Foresighting needs for secure societies “2035” – the FOCUS roadmap and its implications for the science and practice of politics in civil security

Paper presented at the 23rd World Congress of Political Science, International Political Science Association (IPSA), Montreal/Canada, July 19-24, 2014.


There is more than the societal dimension of security: the societal creation of security. There are no effective technological solutions without acceptance and public participation. Security Research should consider significant social, cultural, ethical, legal, and political aspects of security from the very beginning, that is, not only in the implementation perspective and in terms of public acceptance and ascribed legitimacy. Thus, civil security is becoming an own sub-field of public policy analysis, addressing societal security from a governance perspective. While “security governance” as such is not a new concept, it mainly has been applied to international security and strategic studies. However, growing concern about “societal security,” public acceptance of home affairs, internal security, or homeland security and related technologies, the “objective” (factual) vs. “subjective” (felt) security continuum, and the internal–external security continuum show the relevance of a governance approach to civil security. This need is contributed to by the increase in phenomena of “securitization,” whereby issues are speech-acted as security concerns and thus removed from the normal policy and governmental process. The FOCUS project on “foresight security scenarios” and a comprehensive approach to civil security in the 2035 time-frame had a two-year mission, co-funded by the European Union. FOCUS performed multiple foresights on the international scale, including collaboration with foresight initiatives and project in a couple of countries, including far beyond the EU. The project aimed to define the most plausible scenarios of security challenges affecting the EU on the “borderline” between the external and internal dimensions to security – and to derive guidance for research in support of EU roles to address those challenges. Scenario foresight in the FOCUS project was done on the level of critical and creative – yet methodologically guided – forward thinking at strategic level in order to increase the ability to cope with relevant alternative futures from the near future until 2035. The first part of the paper introduces the FOCUS scenario foresight approach. The second part presents selected results from FOCUS scenario foresight on future EU roles as a comprehensive security provider to its citizens, as they were used in roadmap development. The third part describes the reference scenarios towards which the roadmap was geared. The fourth part introduces the FOCUS roadmap for “Security Research 2035” to support civil security roles of the EU of the future. A brief fifth part provides an outlook on the way ahead: governing civil security and the research that contributes to it.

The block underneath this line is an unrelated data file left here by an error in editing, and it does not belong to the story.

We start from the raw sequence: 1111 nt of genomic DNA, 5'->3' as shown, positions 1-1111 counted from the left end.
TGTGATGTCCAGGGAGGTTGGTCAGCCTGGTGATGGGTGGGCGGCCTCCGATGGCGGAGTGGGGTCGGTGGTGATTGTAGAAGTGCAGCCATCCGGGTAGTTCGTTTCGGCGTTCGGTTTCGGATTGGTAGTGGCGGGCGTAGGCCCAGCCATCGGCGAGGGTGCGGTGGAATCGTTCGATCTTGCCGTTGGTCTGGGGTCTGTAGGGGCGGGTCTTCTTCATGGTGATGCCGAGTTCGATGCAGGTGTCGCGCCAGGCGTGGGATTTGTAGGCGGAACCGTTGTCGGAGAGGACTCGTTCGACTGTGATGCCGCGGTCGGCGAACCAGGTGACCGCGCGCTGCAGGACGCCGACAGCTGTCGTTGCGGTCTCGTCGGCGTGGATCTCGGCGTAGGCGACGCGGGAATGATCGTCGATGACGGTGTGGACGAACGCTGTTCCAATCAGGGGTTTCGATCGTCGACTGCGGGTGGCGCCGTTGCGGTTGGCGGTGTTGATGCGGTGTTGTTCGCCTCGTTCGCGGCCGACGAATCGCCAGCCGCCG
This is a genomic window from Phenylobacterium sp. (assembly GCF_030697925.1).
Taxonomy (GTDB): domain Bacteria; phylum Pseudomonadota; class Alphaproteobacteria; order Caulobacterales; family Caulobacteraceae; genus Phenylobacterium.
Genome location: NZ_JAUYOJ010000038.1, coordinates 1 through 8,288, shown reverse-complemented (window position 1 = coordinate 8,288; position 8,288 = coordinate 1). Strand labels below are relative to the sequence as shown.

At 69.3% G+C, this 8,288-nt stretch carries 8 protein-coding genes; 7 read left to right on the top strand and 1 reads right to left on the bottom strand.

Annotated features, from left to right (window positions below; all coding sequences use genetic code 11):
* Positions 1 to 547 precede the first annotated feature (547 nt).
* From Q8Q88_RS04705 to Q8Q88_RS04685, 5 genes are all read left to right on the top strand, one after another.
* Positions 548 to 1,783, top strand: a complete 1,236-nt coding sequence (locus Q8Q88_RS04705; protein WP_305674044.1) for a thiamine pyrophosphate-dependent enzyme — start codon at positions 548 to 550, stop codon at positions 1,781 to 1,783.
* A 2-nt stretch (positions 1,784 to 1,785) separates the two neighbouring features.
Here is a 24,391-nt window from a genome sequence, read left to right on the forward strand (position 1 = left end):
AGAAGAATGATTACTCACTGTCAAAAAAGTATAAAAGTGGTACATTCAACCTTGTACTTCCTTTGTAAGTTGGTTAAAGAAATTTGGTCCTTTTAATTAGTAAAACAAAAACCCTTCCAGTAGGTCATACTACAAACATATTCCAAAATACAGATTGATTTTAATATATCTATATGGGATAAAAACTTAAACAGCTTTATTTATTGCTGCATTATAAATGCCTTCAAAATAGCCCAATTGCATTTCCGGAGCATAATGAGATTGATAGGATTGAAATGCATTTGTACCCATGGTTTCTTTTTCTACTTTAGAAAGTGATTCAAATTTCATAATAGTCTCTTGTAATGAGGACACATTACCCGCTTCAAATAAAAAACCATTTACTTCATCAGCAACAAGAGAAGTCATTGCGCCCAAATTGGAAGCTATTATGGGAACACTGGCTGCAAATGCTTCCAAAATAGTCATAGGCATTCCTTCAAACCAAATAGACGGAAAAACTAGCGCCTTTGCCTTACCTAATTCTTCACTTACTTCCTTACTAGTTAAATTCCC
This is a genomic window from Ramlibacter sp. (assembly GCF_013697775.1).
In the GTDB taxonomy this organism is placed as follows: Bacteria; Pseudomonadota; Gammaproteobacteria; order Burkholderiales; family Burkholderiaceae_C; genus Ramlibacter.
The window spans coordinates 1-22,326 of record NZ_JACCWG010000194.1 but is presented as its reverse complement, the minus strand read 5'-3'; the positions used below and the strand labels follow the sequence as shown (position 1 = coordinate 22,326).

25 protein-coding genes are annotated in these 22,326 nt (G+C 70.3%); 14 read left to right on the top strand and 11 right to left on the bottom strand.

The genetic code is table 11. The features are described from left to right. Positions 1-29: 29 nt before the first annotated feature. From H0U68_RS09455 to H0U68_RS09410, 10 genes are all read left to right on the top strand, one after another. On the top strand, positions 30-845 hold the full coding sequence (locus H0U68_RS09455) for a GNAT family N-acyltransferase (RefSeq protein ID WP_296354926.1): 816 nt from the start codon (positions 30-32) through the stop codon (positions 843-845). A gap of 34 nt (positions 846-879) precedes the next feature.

Work Title Foresighting needs for secure societies “2035” – the FOCUS roadmap and its implications for the science and practice of politics in civil security
Open Access
  1. Andrea Jerkovic
  2. Alexander Siedschlag
  1. FOCUS
  2. security research
  3. scenario foresight
  4. civil security
License Attribution-NonCommercial-NoDerivs 3.0 United States
Work Type Research Paper
Publication Date July 3, 2014,
Deposited July 03, 2014




Work History

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